Texas is Home to Cicada Killer Wasps, But Not Murder Hornets
If you're fearful that you may have seen a murder hornet buzzing around, don't fret, it was probably just a Cicada killer wasp.
According to a report from the University of Kentucky, spotting a Cicada killer wasp is not cause for alarm unless you're a Cicada. We may be going too fast, so let's back up a bit.
If you're native to the south, you've probably heard the cicadas humming around the summer time. It's one of those sounds engraved in my brain, like the sound of an aluminum baseball bat as it strikes the ball. Cicadas are usually about the size of a paperclip, and are relatively harmless.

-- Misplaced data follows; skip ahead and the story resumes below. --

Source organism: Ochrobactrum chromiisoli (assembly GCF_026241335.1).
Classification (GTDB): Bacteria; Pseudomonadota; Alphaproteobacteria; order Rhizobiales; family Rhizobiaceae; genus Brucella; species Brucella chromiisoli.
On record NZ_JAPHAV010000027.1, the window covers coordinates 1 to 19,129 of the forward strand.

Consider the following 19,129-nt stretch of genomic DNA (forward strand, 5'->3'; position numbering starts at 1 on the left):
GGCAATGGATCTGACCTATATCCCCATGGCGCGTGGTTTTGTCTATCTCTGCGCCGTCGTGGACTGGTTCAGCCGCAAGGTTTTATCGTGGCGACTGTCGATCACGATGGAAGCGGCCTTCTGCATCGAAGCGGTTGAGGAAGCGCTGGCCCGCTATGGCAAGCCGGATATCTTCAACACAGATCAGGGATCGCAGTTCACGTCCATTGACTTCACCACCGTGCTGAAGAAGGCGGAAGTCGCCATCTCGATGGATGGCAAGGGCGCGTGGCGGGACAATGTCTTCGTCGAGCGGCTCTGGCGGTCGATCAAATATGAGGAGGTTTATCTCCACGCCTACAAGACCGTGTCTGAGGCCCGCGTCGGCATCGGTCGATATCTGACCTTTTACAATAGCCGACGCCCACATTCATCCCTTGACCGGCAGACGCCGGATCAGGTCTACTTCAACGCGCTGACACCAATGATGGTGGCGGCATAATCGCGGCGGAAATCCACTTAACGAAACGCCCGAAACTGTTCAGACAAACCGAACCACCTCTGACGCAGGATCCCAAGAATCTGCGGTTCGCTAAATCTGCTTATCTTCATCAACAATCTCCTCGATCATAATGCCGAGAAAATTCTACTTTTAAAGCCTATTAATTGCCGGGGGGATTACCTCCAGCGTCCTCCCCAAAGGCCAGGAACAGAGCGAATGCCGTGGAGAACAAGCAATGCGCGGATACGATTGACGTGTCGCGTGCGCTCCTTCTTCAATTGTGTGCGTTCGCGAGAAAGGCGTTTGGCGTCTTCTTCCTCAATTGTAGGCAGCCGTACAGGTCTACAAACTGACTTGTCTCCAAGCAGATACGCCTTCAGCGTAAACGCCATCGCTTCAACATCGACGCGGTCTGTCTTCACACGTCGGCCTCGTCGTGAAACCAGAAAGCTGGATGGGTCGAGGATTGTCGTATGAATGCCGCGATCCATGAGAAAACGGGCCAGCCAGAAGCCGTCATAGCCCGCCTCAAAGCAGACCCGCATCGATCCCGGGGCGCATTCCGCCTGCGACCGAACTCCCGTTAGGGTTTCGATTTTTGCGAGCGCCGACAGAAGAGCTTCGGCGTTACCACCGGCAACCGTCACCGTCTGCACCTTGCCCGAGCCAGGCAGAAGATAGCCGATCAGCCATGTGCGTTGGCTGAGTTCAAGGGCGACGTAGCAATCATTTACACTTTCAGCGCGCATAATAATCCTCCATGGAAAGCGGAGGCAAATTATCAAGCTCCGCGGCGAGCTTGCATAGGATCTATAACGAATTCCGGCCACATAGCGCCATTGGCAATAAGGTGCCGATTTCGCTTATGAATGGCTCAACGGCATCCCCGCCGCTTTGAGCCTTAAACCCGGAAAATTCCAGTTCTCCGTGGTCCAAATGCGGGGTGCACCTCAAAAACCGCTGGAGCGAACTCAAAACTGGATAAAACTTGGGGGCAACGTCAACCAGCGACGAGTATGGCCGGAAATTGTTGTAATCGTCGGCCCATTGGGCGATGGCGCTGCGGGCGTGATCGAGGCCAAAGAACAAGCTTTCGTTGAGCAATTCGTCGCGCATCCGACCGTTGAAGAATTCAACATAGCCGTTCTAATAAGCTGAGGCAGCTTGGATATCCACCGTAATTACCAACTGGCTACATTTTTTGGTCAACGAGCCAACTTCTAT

Now back to the Cicada killer wasps, the natural enemy of the Cicada. The male Cicada killer wasp actually doesn't have a stinger, but you can bet that the female does. Typically Cicada killer wasps are not aggressive, and walking close to their nest won't attract attention like it would with a typical wasp.
The Cicada killer females can definitely sting you, and unfortunately it would be pretty painful. The Cicada killers inject a venom that paralyzes the Cicada, so getting stung is not ideal! Only the larvae eat Cicadas, while the adults feed on flower nectar.
Luckily for Texans, murder hornets have yet to be spotted in the area. Either way, bugs freak me out, but at least I know I'm not the target for Cicada killers! So go out, grab some sun, and let murder hornets be the last thing on your mind.